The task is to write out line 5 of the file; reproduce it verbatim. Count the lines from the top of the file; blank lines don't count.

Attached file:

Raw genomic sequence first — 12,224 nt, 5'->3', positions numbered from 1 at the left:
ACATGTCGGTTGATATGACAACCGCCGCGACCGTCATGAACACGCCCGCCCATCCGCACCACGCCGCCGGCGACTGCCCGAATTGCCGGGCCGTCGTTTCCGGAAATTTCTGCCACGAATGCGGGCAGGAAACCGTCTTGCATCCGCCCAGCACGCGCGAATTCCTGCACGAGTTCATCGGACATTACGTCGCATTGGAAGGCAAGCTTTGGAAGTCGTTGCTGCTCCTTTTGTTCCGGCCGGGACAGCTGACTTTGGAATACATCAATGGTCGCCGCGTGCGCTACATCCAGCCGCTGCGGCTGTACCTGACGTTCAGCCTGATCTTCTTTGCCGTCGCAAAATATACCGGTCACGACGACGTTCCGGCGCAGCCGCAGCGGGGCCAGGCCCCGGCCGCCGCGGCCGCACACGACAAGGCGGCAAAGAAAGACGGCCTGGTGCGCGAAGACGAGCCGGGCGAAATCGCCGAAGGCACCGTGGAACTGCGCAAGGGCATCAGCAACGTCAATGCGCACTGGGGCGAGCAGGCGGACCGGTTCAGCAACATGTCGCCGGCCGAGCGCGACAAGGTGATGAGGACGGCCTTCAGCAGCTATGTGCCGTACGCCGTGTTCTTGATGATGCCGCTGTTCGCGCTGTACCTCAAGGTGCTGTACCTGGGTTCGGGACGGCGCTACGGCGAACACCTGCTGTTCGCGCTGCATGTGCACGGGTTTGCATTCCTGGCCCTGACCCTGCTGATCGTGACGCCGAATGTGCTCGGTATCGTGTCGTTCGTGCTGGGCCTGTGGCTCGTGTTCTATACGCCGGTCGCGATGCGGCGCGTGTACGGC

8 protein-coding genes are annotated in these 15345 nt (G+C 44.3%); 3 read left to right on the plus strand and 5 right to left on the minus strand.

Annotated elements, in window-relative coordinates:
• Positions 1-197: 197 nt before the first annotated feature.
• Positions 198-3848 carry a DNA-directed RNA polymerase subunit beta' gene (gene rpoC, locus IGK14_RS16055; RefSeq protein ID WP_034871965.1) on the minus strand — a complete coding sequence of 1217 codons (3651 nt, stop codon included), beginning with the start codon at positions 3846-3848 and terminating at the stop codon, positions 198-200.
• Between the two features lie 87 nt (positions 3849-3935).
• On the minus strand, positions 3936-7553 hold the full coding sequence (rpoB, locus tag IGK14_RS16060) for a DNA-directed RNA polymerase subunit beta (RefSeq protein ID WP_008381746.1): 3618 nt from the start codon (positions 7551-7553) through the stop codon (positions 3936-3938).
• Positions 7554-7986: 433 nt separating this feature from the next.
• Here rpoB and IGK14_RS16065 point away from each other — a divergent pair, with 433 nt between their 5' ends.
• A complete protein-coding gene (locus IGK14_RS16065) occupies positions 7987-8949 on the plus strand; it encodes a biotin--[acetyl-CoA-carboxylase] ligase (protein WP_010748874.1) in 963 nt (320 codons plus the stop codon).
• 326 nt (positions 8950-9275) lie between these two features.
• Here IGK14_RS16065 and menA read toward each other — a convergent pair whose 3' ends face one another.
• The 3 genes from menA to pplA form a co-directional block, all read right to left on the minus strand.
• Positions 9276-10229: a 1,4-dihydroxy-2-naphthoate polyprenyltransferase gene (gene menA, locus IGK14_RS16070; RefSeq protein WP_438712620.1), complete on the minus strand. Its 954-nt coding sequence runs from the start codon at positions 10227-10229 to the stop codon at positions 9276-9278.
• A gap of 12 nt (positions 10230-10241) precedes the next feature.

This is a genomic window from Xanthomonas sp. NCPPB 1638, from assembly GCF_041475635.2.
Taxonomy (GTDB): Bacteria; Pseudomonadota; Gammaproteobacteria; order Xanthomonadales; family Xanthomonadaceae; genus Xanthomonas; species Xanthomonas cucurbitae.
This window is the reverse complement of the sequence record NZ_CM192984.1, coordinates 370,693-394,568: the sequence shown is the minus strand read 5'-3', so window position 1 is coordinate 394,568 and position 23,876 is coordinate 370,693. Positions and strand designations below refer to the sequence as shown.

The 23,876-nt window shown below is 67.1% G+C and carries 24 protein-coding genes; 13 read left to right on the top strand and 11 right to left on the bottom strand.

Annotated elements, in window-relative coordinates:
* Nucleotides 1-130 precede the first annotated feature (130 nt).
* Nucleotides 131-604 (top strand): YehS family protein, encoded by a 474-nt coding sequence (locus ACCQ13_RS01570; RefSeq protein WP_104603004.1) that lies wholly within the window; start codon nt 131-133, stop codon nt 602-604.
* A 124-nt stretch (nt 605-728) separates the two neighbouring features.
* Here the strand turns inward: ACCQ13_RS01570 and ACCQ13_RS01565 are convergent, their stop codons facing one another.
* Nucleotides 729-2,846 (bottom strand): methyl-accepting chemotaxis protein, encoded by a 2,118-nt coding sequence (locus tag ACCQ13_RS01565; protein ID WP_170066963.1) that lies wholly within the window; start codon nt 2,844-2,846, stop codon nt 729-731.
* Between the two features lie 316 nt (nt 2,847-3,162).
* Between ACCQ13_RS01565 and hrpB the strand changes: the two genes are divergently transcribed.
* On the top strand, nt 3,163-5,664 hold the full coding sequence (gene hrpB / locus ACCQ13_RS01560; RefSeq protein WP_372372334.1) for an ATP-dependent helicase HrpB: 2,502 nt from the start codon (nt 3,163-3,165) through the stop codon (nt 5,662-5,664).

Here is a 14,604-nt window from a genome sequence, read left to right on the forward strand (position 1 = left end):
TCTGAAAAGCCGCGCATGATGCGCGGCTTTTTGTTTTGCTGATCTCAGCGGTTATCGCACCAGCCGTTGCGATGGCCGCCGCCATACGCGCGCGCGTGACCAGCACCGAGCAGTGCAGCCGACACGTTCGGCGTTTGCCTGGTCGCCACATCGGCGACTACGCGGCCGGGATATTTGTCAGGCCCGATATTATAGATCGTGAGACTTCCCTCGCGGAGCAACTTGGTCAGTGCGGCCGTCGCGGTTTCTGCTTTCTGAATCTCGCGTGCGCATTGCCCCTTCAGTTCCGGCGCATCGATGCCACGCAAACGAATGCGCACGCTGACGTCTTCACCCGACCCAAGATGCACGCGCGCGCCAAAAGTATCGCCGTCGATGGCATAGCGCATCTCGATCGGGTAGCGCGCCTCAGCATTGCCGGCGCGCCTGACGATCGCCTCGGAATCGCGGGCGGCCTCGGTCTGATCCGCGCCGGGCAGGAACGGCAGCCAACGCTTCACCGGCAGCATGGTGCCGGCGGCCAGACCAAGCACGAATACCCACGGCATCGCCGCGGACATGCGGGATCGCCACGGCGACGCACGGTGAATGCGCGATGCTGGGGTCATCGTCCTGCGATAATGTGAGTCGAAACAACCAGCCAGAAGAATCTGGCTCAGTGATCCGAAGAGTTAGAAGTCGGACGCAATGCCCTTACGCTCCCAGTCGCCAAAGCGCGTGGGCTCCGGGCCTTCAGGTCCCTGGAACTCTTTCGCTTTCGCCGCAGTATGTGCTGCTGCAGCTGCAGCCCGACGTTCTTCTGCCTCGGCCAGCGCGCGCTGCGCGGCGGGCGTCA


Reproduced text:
• Positions 1-197: 197 nt before the first annotated feature.